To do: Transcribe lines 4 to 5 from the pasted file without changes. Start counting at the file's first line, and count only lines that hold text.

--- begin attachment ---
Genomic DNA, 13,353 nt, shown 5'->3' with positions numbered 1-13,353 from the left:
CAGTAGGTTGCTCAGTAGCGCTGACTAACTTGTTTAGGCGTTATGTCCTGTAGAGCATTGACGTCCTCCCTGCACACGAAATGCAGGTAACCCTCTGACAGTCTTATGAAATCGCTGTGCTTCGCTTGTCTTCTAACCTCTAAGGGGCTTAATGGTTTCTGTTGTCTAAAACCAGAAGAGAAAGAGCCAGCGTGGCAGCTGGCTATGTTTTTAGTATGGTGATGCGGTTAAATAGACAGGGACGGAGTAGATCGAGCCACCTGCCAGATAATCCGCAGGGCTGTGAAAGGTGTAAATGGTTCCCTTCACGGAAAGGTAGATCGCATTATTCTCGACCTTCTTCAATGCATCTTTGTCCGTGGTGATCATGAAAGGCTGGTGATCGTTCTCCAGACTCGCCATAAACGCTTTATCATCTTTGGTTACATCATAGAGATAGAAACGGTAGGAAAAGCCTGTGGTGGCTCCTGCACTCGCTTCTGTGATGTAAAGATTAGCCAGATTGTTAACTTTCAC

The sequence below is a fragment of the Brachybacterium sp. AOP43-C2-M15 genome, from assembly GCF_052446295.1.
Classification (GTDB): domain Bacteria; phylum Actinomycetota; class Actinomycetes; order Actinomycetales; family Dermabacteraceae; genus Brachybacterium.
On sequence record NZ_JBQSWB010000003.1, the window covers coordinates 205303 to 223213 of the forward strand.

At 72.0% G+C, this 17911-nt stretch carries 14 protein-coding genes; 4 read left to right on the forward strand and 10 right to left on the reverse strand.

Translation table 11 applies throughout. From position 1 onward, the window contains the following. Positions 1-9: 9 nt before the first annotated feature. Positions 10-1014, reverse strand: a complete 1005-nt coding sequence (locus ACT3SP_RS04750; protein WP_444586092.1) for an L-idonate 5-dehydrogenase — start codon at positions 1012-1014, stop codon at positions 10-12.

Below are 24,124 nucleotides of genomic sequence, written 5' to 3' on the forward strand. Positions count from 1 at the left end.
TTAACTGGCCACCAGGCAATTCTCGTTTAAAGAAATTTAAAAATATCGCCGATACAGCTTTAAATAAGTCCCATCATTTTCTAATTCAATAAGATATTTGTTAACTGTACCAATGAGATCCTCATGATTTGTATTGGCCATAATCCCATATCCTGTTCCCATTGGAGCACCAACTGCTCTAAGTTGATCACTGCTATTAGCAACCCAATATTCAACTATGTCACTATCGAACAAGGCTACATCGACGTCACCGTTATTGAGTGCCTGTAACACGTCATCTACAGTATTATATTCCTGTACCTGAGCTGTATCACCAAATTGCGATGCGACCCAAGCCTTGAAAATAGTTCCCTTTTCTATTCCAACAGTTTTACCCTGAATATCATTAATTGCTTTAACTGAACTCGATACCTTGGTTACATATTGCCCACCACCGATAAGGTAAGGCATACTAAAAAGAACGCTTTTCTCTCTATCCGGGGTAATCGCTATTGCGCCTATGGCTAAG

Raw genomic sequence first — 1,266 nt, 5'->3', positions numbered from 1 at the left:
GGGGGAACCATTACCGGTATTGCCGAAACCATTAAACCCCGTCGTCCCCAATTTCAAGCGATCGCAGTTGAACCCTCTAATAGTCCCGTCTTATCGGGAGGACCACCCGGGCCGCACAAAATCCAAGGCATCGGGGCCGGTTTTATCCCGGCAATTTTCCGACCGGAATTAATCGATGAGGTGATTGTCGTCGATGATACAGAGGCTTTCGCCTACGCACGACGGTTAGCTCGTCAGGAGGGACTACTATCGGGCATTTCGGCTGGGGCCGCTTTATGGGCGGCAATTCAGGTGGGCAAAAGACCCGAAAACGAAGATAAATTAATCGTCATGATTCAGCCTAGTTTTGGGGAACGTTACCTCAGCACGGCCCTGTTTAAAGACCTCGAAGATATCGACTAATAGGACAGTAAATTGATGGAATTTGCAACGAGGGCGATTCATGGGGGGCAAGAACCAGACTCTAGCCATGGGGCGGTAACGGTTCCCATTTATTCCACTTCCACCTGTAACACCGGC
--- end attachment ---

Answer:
Classification (GTDB): domain Bacteria; phylum Actinomycetota; class Actinomycetes; order Actinomycetales; family Dermabacteraceae; genus Brachybacterium.
On sequence record NZ_JBQSWB010000003.1, the window covers coordinates 205303 to 223213 of the forward strand.